Is New York really the city that never sleeps?

Having been interested in Korean culture way before I decided to study here, I had noticed how much Koreans love going and staying out late with their peers. What I now have been trying to comprehend is just how much they do go out. For anyone who doesn’t have any knowledge of Korea at all, let me inform you that Koreans go out no matter the day, or the hour. I don’t exactly know what influenced this cultural aspect of Seoul, but I believe the layout of the city definitely helps. Seoul is made up of roads going in every which direction, while all the buildings are stacked up going up and down these roads. Due to the lack of available land, street shops and restaurants run one after another down the streets. The area by Korea University is no exception.

This photo was taken in the town of Dongdemun in Seoul. I came across this little man-made river as I was walking to the movie theater. I couldn’t help but stop and watch the father help his daughter cross the rocks. I don’t know the name of this area. But I plan to go back.

Korea University is located in the town Anam; there are multiple long roads lined up and down with shops, cafes, and restaurants. Throughout the day, there are students consistently hanging out in the variety of buildings and walking around. When I first arrived in Anam, not many students had moved in yet so it was pretty empty for the first couple days. Once everyone moved in though, Anam transformed into a lively town that literally never sleeps. Both students and locals were out all night; when I say all night, I mean until about 2-4am! I told myself it was because it was still summer and they wanted to get out of it as much as they could before school started. I was surprised that these restaurants were even open until then. Unless it’s a bar, most restaurants and cafes close no later than ten in America.

Here is the streets of Anam, where Korea University is located. Here you can see the multiple shops and restaurants along the roads.

School had finally started, so like anyone, I expected the streets to be dead by ten o clock. Boy! Was I wrong! Starting my second week, syllabus days were over and lessons had officially begun. On Monday night of the second week, I was sitting up in Gong-cha, a bubble tea cafe. I was reading some of my assigned articles at the window seat observing the streets. As time neared around ten-thirty, I saw groups of students sit at a restaurant table; they then ordered some food and drinks. Call me an old lady if you want, but the first thought that went through my head was “Don’t you have class tomorrow? Shouldn’t you either be doing some studying or sleeping?” I don’t know if I just had no life at Marymount, but I wasn’t just starting my night at ten-thirty on a Monday.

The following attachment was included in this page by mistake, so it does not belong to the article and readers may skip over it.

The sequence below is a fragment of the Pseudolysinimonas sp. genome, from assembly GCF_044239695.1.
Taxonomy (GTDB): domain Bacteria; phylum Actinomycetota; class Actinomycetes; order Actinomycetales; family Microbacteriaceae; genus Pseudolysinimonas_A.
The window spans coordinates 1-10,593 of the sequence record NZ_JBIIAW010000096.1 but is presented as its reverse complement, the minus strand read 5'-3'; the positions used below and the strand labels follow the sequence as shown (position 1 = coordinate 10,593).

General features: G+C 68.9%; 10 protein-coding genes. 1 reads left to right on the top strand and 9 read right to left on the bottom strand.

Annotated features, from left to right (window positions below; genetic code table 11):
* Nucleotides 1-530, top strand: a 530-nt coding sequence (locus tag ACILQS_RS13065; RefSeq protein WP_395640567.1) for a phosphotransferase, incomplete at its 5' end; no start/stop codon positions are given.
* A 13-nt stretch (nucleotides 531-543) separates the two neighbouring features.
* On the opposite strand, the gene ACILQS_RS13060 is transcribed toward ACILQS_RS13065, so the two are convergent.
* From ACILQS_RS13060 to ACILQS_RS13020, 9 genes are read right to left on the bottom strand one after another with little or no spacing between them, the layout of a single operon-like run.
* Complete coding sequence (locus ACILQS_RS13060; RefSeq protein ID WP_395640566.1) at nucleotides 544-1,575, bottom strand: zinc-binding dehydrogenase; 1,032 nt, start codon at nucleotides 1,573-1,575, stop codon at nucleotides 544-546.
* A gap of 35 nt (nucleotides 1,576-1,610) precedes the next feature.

Students aren’t the only ones who stay out all night (because that isn’t very convincing to show the night life of Korea, since college students don’t always make the most rational decisions when it comes to sleep and school work). I more often than not come across many businessmen and women going out all nights of the week. When I say go out at night, I don’t just mean go out till ten or eleven, I mean out till two in the morning. When looking out my dormitory window, I consistently see co-workers out roaming the streets of Anam. I was hesitant to mention it, but generally Koreans are out drinking. I’m not trying to convince you to come to great Korea; I’m just speaking the facts. I think what surprises me the most is not only are these grown businessmen and women are out very late, but they are out drinking on a work night.

This is Han River, a major river in South Korea. My KUBA group and I went to have a picnic by the river. A picnic at the river is a very popular day out in Seoul.

The night life is real here. I tried to keep up, but I’ve decided I’m only here for four months and I don’t want to adopt too bad of habits (hehe). I do love to take advantage of cafes staying open late to grab a coffee and study in a nice environment. Back home, if I needed to stay up studying, my best bet was either the library or my dorm room. Here, if I need to study, but want a comfortable environment, I can find it. Seoul is definitely the place for night time studying. My friends and I will meet at a coffee shop and just work away.

It was so beautiful looking upon the city across the river. At night, the bridge lights up and there are water fountains with colored lights.

The night life fascinates me, and really gives Korea a great feel. Whether you have food cravings late at night or just want to go out for a late-night stroll, Seoul is perfect. My number one complaint of my hometown has always been how early everything closes, but here I can just sit at a coffee shop and read till midnight if I desire. I would recommend Korea for the night owls like myself. Seoul for sure beats New York as the city that never sleeps.

Ellen V. 

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